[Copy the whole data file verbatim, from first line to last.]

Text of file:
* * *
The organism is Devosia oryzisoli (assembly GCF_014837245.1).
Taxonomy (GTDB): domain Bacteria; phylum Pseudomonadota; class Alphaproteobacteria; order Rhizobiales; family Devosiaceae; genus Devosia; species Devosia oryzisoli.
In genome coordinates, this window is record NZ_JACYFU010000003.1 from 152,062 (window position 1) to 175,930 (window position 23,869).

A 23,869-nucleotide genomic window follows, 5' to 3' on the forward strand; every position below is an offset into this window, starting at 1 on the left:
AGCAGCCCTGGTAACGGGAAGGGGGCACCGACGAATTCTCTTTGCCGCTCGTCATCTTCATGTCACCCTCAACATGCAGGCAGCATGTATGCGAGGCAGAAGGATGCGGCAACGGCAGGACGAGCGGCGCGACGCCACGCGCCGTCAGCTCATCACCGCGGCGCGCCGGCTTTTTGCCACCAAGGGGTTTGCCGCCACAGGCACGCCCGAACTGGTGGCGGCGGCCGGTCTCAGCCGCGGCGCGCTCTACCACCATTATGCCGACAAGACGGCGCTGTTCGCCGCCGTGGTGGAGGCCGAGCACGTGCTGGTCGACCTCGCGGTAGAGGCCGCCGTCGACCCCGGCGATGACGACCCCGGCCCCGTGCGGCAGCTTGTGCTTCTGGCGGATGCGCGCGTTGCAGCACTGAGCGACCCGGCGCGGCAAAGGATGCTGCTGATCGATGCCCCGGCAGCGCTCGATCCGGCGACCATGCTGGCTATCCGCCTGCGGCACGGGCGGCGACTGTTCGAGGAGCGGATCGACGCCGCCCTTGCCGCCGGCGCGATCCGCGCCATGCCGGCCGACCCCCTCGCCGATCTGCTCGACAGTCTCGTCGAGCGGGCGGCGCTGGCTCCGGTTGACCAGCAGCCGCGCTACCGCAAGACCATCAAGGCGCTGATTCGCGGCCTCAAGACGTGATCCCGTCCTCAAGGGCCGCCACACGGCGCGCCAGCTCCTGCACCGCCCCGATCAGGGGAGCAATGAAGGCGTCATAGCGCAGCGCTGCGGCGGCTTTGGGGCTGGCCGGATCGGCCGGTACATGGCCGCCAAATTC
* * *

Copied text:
The organism is Devosia oryzisoli (assembly GCF_014837245.1).
Taxonomy (GTDB): domain Bacteria; phylum Pseudomonadota; class Alphaproteobacteria; order Rhizobiales; family Devosiaceae; genus Devosia; species Devosia oryzisoli.
In genome coordinates, this window is record NZ_JACYFU010000003.1 from 152,062 (window position 1) to 175,930 (window position 23,869).

A 23,869-nucleotide genomic window follows, 5' to 3' on the forward strand; every position below is an offset into this window, starting at 1 on the left:
AGCAGCCCTGGTAACGGGAAGGGGGCACCGACGAATTCTCTTTGCCGCTCGTCATCTTCATGTCACCCTCAACATGCAGGCAGCATGTATGCGAGGCAGAAGGATGCGGCAACGGCAGGACGAGCGGCGCGACGCCACGCGCCGTCAGCTCATCACCGCGGCGCGCCGGCTTTTTGCCACCAAGGGGTTTGCCGCCACAGGCACGCCCGAACTGGTGGCGGCGGCCGGTCTCAGCCGCGGCGCGCTCTACCACCATTATGCCGACAAGACGGCGCTGTTCGCCGCCGTGGTGGAGGCCGAGCACGTGCTGGTCGACCTCGCGGTAGAGGCCGCCGTCGACCCCGGCGATGACGACCCCGGCCCCGTGCGGCAGCTTGTGCTTCTGGCGGATGCGCGCGTTGCAGCACTGAGCGACCCGGCGCGGCAAAGGATGCTGCTGATCGATGCCCCGGCAGCGCTCGATCCGGCGACCATGCTGGCTATCCGCCTGCGGCACGGGCGGCGACTGTTCGAGGAGCGGATCGACGCCGCCCTTGCCGCCGGCGCGATCCGCGCCATGCCGGCCGACCCCCTCGCCGATCTGCTCGACAGTCTCGTCGAGCGGGCGGCGCTGGCTCCGGTTGACCAGCAGCCGCGCTACCGCAAGACCATCAAGGCGCTGATTCGCGGCCTCAAGACGTGATCCCGTCCTCAAGGGCCGCCACACGGCGCGCCAGCTCCTGCACCGCCCCGATCAGGGGAGCAATGAAGGCGTCATAGCGCAGCGCTGCGGCGGCTTTGGGGCTGGCCGGATCGGCCGGTACATGGCCGCCAAATTC